When showing up to a program, I’m always full of excitement! Admittedly, I didn’t have a lot of hope to be meeting with a large group this very rainy, chilled, typical west coast spring kind of Friday morning. Was I ever wonderfully surprised when I came to the meeting location to find a large and excited group of youth ready for whatever the day had in store. We gathered, gave thanks for the land we were meeting on and learned about which animal everyone would shrink down, should they have the powers, and keep in their jacket pocket. This set the tone for the rest of our time together; encouraging curiosity and playfulness is something we love to do at Power To Be. As we hiked along the sea wall in Stanley Park, we chatted about and array of things, from the challenges they’ve faced in their lives to what the ultimate best hip hop song is.

After reaching our destination we invited the youth to participate in a self-reflection activity: nature sculptures. Following the practices of leave-no-trace, the youth were challenged to look inward, what makes them who they are, what qualities they possess, what barriers have they faced, and how did they overcome them. There were a few participants that immediately connected with the activity and set out, others who were hesitant but after a few minutes set off to make theirs and a couple who chose to not make anything. At Power To Be we have a ‘challenge by choice’ approach. This activity asked youth to really reflect and look inward. Sometimes this can be too much for someone, (and they are the expert in where they’re at mentally. Perhaps they’re not in a healthy head space that day), so if they don’t want to share with the group they are still gaining the knowledge and skills to participate when and how it feels right for them.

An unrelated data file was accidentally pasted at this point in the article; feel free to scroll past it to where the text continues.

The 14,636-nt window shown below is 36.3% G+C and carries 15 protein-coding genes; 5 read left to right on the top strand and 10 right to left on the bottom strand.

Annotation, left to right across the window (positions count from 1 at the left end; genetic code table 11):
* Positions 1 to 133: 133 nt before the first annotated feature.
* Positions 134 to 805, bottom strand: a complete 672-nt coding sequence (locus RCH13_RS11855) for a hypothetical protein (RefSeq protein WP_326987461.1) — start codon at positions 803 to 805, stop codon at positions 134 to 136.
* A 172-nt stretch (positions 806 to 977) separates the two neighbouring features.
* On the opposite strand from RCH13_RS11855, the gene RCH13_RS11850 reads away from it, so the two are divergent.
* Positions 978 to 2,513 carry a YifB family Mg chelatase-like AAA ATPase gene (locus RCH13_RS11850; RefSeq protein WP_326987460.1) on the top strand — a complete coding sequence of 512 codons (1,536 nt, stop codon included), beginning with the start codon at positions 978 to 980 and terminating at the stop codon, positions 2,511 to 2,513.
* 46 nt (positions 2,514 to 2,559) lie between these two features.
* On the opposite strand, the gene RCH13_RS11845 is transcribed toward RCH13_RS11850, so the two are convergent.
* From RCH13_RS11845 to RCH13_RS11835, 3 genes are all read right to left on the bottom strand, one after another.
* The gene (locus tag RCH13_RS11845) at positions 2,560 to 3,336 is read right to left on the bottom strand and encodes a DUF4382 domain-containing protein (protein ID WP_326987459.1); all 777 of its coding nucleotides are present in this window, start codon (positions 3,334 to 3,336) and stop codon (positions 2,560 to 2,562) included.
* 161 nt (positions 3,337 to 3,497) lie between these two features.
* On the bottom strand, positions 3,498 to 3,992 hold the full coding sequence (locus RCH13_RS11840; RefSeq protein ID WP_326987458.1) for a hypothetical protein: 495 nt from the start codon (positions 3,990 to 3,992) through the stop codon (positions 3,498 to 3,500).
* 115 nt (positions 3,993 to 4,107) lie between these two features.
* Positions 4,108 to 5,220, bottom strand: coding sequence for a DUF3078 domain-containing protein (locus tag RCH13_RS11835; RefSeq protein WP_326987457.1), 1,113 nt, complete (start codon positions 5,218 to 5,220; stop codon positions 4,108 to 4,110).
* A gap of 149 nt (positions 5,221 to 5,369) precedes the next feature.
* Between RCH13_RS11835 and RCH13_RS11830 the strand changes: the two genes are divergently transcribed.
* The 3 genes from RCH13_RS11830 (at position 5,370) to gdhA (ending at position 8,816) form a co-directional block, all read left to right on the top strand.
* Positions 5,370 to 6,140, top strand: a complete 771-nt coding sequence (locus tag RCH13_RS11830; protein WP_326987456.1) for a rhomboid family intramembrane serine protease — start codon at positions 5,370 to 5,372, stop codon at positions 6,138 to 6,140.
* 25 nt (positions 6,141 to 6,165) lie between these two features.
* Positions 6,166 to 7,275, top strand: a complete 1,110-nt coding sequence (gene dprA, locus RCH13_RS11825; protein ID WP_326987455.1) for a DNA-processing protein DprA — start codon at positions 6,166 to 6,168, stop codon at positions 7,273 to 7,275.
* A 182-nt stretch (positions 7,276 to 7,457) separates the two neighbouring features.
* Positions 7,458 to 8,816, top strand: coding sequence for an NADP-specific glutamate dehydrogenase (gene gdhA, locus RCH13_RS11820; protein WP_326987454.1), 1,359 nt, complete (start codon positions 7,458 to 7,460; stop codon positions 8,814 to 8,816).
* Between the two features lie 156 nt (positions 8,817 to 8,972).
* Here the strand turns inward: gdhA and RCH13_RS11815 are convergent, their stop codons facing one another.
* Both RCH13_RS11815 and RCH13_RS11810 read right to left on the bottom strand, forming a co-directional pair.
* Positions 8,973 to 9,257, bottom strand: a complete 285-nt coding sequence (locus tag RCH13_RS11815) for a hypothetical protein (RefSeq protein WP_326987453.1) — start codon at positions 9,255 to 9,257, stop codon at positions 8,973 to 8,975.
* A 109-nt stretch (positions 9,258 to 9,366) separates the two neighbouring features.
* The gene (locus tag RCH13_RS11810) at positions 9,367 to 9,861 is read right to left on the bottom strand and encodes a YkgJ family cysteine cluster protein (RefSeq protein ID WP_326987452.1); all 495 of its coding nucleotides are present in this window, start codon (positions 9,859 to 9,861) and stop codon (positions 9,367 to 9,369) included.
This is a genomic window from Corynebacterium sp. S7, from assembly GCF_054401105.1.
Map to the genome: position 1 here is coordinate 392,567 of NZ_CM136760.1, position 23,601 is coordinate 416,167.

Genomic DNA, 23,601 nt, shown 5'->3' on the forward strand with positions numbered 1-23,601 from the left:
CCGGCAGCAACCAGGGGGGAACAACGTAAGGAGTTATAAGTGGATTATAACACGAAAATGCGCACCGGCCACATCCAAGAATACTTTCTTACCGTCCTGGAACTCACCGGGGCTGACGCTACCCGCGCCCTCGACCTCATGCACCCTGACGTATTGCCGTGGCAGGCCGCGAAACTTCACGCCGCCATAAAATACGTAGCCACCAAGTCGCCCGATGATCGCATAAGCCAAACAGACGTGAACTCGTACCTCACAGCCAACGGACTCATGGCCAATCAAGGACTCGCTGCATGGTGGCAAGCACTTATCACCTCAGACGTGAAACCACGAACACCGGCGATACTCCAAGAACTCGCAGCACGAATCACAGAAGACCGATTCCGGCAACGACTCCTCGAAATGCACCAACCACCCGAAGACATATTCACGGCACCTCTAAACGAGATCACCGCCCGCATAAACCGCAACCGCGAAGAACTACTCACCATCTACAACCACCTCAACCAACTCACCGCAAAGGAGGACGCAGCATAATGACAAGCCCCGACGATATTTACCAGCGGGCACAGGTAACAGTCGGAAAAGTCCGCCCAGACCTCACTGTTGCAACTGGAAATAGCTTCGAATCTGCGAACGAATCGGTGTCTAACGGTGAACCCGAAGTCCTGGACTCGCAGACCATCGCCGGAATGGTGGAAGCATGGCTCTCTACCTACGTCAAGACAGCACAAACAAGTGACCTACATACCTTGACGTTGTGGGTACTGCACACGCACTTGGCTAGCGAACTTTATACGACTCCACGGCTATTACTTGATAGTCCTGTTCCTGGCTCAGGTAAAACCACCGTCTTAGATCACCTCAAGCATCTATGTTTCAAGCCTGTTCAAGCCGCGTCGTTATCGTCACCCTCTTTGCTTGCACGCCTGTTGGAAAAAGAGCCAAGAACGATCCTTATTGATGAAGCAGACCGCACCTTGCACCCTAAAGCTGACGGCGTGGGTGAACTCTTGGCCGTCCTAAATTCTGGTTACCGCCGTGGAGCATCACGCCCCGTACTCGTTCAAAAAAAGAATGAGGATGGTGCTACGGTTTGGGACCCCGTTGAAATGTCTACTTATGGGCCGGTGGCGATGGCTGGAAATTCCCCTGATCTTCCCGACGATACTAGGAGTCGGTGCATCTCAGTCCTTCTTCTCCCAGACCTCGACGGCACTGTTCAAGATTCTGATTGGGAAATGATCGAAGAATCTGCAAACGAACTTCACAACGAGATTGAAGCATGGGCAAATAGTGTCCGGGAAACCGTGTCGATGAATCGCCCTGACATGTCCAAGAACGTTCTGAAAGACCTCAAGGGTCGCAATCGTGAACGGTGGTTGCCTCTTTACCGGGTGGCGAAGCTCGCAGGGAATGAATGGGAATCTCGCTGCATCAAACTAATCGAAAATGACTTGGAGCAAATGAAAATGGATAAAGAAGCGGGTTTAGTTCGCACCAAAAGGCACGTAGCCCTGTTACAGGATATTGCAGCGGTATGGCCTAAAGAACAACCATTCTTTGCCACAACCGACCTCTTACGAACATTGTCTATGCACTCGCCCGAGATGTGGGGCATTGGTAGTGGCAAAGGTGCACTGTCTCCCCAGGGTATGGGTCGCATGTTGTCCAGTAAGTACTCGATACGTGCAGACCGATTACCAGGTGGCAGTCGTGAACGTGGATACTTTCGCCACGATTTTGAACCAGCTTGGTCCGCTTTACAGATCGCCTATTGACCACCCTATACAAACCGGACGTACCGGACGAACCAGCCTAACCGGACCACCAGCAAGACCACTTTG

After fifteen minutes the youth were offered the opportunity to share their creation. I was blown away by the deep reflections. One youth noted that they felt like they are holding everything up, balancing it all on their back like the sticks they compiled. It might have looked like it was going to topple over at any minute but its base was strong. One noted that outwardly there was beauty, like a rose, but that there are also thorns and that they have had to be protective of themselves and have developed a tough exterior as a result.

As we circled back to our starting point we continued our debate about the ultimate song, spoke about skunk cabbage and everything in between. The rain continued to ebb and flow, symbolically like the paths they have walked before. Like many of our programs, it was a day full of connection, creativity, and reflection.


This blog was written by Alli, Program Adventures Lead in Vancouver. With the mountains in her backyard and the ocean in the front Alli is happy to call Vancouver home. She believes that everyone should have the opportunity to feel first-hand the sense of connection that nature provides.